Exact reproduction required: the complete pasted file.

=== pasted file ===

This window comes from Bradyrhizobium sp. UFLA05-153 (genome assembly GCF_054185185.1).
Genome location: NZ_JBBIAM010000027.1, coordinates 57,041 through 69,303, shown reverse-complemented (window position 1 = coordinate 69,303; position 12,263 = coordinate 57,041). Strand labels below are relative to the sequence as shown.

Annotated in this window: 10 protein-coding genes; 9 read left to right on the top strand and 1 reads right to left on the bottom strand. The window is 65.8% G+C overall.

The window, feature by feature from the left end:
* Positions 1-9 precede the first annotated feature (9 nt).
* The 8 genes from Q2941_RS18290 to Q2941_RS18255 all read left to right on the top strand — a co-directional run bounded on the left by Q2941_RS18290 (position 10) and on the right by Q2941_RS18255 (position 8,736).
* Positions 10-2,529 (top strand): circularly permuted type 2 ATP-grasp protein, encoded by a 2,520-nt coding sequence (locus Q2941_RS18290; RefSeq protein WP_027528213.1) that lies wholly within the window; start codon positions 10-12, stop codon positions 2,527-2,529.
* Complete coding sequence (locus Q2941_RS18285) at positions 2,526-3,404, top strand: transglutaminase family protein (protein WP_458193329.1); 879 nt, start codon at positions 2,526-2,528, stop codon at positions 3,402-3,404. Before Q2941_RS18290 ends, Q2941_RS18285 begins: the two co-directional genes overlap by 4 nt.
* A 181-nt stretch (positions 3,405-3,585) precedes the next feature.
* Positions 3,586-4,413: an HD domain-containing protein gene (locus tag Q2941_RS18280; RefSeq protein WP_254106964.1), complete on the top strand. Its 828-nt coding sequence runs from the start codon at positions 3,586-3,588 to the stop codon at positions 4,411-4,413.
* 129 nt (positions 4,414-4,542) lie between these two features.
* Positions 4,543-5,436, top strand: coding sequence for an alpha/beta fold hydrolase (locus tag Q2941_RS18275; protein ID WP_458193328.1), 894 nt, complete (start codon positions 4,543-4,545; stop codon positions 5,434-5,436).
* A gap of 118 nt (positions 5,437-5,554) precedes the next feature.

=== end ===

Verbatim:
This window comes from Bradyrhizobium sp. UFLA05-153 (genome assembly GCF_054185185.1).
Genome location: NZ_JBBIAM010000027.1, coordinates 57,041 through 69,303, shown reverse-complemented (window position 1 = coordinate 69,303; position 12,263 = coordinate 57,041). Strand labels below are relative to the sequence as shown.

Annotated in this window: 10 protein-coding genes; 9 read left to right on the top strand and 1 reads right to left on the bottom strand. The window is 65.8% G+C overall.

The window, feature by feature from the left end:
* Positions 1-9 precede the first annotated feature (9 nt).
* The 8 genes from Q2941_RS18290 to Q2941_RS18255 all read left to right on the top strand — a co-directional run bounded on the left by Q2941_RS18290 (position 10) and on the right by Q2941_RS18255 (position 8,736).
* Positions 10-2,529 (top strand): circularly permuted type 2 ATP-grasp protein, encoded by a 2,520-nt coding sequence (locus Q2941_RS18290; RefSeq protein WP_027528213.1) that lies wholly within the window; start codon positions 10-12, stop codon positions 2,527-2,529.
* Complete coding sequence (locus Q2941_RS18285) at positions 2,526-3,404, top strand: transglutaminase family protein (protein WP_458193329.1); 879 nt, start codon at positions 2,526-2,528, stop codon at positions 3,402-3,404. Before Q2941_RS18290 ends, Q2941_RS18285 begins: the two co-directional genes overlap by 4 nt.
* A 181-nt stretch (positions 3,405-3,585) precedes the next feature.
* Positions 3,586-4,413: an HD domain-containing protein gene (locus tag Q2941_RS18280; RefSeq protein WP_254106964.1), complete on the top strand. Its 828-nt coding sequence runs from the start codon at positions 3,586-3,588 to the stop codon at positions 4,411-4,413.
* 129 nt (positions 4,414-4,542) lie between these two features.
* Positions 4,543-5,436, top strand: coding sequence for an alpha/beta fold hydrolase (locus tag Q2941_RS18275; protein ID WP_458193328.1), 894 nt, complete (start codon positions 4,543-4,545; stop codon positions 5,434-5,436).
* A gap of 118 nt (positions 5,437-5,554) precedes the next feature.